Thursday, August 25, 2016

Eat Pray Love Made Me Do It: Life Journeys Inspired by the Bestselling Memoir

I may be one of the few women in America that haven't read Eat, Pray, Love by Elizabeth Gilbert.  I think I started it, but never finished it.  I actually watched the movie and formed a horrible crush on Javier Bardem.  Most of my reluctance to read the book stems from that old bookstore danger:  getting so sick of everyone asking for the same book, over and over, for months at a time.  I end up loathing any mention of the book and never wanting to read it.  I think that's what happened with Eat, Pray, Love. So years passed, and I never read it.

I knew the basic story, and at any other time I would have read the book right away.  And I did really enjoy the movie.  Cut to years later, and I see this book somewhere in my bookish wanderings.  I immediately checked it out of the library, and proceeded to dive in and be amazed at some of the stories people have shared.  

This non-fiction book is a collection of essays by various men and women (mostly women) who read Eat, Pray, Love  sometime in the past 10 years and had such a visceral reaction to it they changed their lives.  For some, like Elizabeth, it was a wake up call to leave an unhappy marriage or relationship; for others it was a reminder that life can and should be joyful and creative.  If we find ourselves stuck, we need to get moving.  For other women, it was about coping with motherhood and finding balance.  

One woman says "From Liz, I learned that it is never too late to start again.  I forgave myself my indiscretions and granted myself the permission to create the life I now understood I deserved."  Liz's story resonated with so many women that I was a bit floored by how her journey became the spark women needed to change their lives into more meaningful, peaceful, and vibrant quests.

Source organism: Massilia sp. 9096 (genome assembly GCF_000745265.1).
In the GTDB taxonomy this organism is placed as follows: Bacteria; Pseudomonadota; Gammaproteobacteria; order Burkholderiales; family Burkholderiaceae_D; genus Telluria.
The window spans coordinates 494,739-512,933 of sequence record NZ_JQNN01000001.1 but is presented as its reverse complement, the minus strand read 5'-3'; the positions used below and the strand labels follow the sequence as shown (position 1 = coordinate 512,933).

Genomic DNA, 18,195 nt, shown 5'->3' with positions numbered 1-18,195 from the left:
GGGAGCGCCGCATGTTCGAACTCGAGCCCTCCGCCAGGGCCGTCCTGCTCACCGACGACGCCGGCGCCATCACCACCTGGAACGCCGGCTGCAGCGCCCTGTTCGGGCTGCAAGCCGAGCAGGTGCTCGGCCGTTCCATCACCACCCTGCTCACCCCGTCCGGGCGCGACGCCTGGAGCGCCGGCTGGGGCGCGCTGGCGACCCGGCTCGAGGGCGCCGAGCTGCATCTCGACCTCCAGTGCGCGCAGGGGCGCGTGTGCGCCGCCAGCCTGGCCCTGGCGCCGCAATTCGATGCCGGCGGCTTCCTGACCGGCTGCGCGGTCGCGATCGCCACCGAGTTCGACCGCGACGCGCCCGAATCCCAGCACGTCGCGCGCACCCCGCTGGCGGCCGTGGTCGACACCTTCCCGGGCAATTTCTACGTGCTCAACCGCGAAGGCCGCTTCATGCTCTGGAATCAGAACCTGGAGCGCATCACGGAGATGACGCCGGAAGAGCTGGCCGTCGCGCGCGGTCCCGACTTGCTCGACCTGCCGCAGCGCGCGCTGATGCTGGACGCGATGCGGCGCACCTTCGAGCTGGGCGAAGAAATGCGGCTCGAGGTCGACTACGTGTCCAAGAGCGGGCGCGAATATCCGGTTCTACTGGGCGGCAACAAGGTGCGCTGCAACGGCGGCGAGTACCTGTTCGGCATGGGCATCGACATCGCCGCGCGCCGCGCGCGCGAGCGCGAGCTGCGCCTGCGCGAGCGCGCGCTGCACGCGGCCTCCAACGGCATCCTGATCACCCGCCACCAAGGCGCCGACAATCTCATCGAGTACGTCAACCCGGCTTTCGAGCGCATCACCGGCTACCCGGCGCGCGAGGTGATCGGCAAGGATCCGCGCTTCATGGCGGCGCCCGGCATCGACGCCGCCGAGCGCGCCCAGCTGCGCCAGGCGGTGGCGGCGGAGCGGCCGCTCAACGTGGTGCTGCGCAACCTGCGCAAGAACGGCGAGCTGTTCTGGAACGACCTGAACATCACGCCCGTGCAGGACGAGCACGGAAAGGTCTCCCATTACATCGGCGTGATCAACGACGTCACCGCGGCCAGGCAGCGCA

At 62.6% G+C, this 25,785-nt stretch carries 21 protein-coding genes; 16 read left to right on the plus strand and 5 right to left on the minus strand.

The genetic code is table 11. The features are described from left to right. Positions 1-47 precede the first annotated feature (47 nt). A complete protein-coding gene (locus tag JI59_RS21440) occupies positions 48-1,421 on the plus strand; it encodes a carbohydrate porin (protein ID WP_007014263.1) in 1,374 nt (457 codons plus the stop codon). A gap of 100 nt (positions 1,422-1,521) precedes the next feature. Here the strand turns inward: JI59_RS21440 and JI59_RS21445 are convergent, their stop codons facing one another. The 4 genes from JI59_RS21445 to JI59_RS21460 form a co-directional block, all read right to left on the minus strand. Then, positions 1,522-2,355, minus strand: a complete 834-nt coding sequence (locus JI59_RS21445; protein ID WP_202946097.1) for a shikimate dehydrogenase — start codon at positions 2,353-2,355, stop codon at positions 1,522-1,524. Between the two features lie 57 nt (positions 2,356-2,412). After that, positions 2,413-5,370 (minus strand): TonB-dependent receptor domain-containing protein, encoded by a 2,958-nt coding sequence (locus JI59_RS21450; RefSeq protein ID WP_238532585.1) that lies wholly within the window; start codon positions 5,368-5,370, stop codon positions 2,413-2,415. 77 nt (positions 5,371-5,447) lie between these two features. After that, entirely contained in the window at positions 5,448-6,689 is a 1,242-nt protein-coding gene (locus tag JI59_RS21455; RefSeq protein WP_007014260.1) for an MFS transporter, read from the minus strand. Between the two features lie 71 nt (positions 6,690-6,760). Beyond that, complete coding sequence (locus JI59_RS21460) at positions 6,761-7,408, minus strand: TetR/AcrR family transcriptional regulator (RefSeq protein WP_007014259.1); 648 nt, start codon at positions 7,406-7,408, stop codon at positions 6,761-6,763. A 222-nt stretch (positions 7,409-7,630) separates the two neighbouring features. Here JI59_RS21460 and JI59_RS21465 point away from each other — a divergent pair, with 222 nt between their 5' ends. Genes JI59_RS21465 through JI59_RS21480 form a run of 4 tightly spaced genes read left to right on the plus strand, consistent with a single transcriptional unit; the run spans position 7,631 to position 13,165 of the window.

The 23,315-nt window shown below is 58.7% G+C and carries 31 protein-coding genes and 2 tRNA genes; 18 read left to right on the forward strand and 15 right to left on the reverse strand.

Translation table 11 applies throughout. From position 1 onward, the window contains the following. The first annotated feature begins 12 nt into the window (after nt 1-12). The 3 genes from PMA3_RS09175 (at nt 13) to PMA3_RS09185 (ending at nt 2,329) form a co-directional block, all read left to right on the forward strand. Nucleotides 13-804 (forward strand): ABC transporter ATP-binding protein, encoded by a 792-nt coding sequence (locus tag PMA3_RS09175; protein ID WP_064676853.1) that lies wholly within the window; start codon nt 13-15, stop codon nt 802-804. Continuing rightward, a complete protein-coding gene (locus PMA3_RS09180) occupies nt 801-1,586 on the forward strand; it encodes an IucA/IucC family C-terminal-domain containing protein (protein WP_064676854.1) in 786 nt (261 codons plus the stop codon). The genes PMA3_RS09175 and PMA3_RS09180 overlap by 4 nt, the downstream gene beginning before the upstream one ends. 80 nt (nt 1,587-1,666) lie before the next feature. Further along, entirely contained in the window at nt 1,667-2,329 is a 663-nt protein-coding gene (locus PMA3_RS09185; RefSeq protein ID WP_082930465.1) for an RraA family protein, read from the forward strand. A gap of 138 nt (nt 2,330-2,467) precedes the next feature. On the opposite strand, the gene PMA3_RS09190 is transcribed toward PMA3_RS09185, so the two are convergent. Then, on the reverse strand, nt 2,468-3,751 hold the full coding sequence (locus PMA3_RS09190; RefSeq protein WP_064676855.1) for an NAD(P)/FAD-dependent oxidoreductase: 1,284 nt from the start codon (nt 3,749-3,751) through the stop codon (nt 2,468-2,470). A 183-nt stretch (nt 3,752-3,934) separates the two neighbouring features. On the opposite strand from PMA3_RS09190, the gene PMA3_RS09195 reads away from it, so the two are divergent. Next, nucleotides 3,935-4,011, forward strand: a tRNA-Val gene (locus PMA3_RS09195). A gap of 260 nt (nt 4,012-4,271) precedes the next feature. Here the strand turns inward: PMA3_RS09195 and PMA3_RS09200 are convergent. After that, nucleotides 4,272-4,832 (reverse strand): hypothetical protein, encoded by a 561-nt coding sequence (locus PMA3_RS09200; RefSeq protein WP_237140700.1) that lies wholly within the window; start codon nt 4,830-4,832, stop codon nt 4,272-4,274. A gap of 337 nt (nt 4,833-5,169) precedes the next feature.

There wasn't one essay in this compilation that wasn't touching and amazing to me.  I can't imagine how Liz Gilbert feels knowing she's influenced so many people simply by telling her story.  It is a prime example that we never know who we will touch just by being open with the good and the bad in our lives.  

I think this would make an obvious choice for anyone who loved Eat, Pray, Love.  But you don't have to read that to feel the impact of these essays.  It will probably drive you to read Liz's memoir after you've turned the last page.  Powerful stuff.

Rating:  7/10 for so many touching essays about the power of one woman's journey of discovery to give courage, grace, and peace to those who struggle through life.  

Available in paperback, audio, and e-book.

1 comment :

  1. I know what you mean when EVERYONE seems to be reading a certain book. It makes me turn away too. I read Eat Pray Love for a reading group back when it was a bestseller and I can tell you, there were such differences of reaction to it that it actually broke up the group. Bet the author would not want to know that! But I can see how it would have helped women trapped in some bad situation to do something about it. I liked Eat Pray Love quite a lot. I think you could safely read it now. It goes a bit deeper than the movie, because well, it is a book!